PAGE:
The Transient Nature of Power and Popularity.

Neither popularity nor position are permanent. Ecclesiastes 4:13-16 teaches us to avoid unrealistic expectations regarding both.

"How fleeting and altogether temporary is popularity according to men! What does it matter if a man ever has royal power? In one case, the old king, although born to the throne, becomes foolish, senile, unable to discern that his days of ruling are over. In another situation, a young but poor wise man may like Joseph rise from prison to the throne. Such are the constant ups and downs of life; For although the young man was welcomed at first, he too will no doubt share his predecessor's fate. Those who come later will not be pleased with him either." – Walter Kaiser

People are fickle. Today's heroes are tomorrow's bums. Rulers protect their thrones while people clamor for revolution. When the unwise gain popularity, foolishness is allowed because people love what they're used to. Popularity and position come and go, and that never changes. God's plan incorporates all of this. Hegel said, "We learn from history simply that we do not learn from history."

The average legacy of an individual is about 1 generation. Wiersbe said, "The moral of the story in our text is that wealth and position are no guarantee of success, and poverty and seeming failure are no barriers to achievement." Anyone at any time in any state can rise or fall.

There is nothing wrong with wealth or good achievement. Don't miss the opportunity to make the best of what God has given you, while always living according to His Word.

Enjoying position and popularity alone without eternal wisdom and the purpose of God is pointless.

Solomon continues to discuss the danger and grievous futility of living life in isolation in the last section of Ecclesiastes 4. God doesn't call individuals to be great for Him by themselves (John 3:30). Especially in the church, one person doesn't leave a legacy without others. In Christ, we can do eternally great things together. Ronald Reagan said, "There's no limit to the amount of good you can do if you don't care who gets the credit."

Even like-minded local churches are not great individually over any other church. (See 2 Corinthians 8-9 and 1 Thessalonians 2:11-12.) God's use of individual churches will never be at the expense of their partnering interdependently with other churches to exalt Christ together and propagate His Gospel. We all help each other to be spiritually great.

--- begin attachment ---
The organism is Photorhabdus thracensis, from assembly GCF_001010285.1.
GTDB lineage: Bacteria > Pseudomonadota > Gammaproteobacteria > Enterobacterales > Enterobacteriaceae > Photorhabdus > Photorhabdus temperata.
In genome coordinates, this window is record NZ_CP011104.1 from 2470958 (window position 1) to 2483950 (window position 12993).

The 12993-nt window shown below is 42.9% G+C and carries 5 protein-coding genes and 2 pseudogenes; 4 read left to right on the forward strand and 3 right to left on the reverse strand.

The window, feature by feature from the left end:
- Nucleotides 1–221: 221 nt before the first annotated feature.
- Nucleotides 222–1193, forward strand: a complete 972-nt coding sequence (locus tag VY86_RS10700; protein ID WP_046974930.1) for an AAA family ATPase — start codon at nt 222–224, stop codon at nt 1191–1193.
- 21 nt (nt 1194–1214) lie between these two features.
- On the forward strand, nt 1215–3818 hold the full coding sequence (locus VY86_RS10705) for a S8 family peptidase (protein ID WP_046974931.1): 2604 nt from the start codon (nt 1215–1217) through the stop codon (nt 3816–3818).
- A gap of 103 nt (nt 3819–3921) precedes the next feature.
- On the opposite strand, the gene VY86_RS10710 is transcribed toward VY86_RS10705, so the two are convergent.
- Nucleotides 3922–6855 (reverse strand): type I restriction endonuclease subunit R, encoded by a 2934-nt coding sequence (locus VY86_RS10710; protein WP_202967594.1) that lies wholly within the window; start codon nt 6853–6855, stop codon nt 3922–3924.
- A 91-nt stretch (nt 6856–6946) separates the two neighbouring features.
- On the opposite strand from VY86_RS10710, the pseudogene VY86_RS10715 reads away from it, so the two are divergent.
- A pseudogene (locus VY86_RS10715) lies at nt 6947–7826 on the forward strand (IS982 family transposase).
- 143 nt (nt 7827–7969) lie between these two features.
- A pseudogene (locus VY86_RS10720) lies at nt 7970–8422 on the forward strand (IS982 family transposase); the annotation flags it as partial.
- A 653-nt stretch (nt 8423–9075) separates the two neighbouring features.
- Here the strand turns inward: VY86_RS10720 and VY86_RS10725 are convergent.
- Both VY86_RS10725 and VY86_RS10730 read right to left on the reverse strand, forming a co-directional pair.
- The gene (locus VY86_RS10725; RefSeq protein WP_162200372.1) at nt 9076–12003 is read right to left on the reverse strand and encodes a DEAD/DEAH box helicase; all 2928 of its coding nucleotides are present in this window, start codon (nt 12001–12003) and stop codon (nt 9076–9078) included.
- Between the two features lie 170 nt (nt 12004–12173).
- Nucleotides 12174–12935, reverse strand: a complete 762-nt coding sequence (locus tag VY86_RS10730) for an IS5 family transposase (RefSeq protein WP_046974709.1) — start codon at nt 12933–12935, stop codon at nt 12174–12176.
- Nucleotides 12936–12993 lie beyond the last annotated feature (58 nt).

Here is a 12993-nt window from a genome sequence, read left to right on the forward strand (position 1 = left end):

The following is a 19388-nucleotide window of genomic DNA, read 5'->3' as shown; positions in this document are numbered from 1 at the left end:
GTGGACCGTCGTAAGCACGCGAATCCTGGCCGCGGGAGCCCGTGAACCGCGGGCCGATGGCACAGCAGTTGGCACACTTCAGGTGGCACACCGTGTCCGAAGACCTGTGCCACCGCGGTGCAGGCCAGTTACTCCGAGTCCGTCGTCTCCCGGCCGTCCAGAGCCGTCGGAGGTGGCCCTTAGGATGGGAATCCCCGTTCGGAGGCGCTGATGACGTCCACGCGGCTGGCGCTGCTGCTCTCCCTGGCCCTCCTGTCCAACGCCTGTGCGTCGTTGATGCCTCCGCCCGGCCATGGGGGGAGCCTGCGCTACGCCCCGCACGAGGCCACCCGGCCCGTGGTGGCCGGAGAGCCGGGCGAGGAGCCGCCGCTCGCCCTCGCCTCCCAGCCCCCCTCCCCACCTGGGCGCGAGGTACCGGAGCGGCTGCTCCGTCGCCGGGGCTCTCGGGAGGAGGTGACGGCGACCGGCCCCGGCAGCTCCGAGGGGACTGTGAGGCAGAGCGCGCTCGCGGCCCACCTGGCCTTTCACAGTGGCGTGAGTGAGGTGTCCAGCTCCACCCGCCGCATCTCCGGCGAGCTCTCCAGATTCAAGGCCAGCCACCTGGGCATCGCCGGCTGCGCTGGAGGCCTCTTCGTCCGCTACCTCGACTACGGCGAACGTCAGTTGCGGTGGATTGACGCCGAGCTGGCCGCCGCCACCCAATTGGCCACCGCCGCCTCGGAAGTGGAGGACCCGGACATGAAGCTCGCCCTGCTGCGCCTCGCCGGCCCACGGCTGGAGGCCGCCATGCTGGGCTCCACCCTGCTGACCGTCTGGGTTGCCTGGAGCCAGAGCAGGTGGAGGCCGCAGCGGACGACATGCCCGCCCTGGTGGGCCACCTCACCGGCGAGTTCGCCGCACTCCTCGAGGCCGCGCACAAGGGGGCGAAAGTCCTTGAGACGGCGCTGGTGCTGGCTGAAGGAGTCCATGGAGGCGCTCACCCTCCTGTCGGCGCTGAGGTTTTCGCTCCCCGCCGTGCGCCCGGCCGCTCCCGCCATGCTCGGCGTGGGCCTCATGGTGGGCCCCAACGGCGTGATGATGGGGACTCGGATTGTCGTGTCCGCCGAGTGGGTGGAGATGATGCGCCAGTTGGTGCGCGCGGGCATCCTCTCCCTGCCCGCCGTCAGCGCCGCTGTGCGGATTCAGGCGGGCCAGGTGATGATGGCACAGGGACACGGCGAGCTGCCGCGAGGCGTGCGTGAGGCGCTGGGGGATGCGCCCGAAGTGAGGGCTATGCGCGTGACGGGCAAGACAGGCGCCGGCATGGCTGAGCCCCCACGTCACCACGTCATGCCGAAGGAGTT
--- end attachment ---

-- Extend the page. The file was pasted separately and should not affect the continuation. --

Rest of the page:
Wanting to do something great for our Savior is not wrong – but if pursued at the expense of other biblical relationships, a person will accomplish very little for Christ. Good motivation must be checked by God-honoring methodology.

Investing in disciples who will continue to make disciples and making Christ's last command our first priority (Matthew 28:19-20) are the great things that God has for us to accomplish together. Self-promoting ideologies and practices to gain popularity, notoriety, and position abound. Anything done in the name of Christ aside from an organic connection to his local church always proves problematic, both in the life of the isolated individual and for the successful function of the local church.

Anything done alone, even virtuous, won't last. Every created thing has a brief existence and an end. Anything we accomplish will probably be more short-lived than we are. But anything we pursue for Christ together will be remembered far longer than our individual selves.

The enduring legacy of the church is as influential as Christ through us (Matthew 16:18). No one person should seek to rise up and be noticed as great; Christ is the only one to be exalted in His family. A life that touches other lives for Christ is always worth remembering. With Christ and His church, we can do eternally great things.

Application Points

  • If you have any measure of notoriety or position, enjoy it while it lasts! Don't enjoy it alone. Make sure you share with your local church in doing eternal things.
  • What are you truly living for?
  • Will you root out from your heart the destructive thoughts that lead you to pursue selfish and an individualistic pathway in life, even in the context of the local church? Examine your heart for envy of others or bitterness. Is greed distracting you from biblical family and living interdependently with your church family? Is anything pulling you away from the orbit of your local church? No living thing is stagnant. If you are not growing closer, you are most likely slipping away from God's eternal purpose for you.

Tools for Further Study

Cross References to Explore
  • Those who try to be great apart from God's people are not successful. Consider the stories of Cain, Achan, Demas, Alexander, Diotrophes, and Judas.
  • 1 Thess 2:19-20 – Paul saw his significance within the family of God.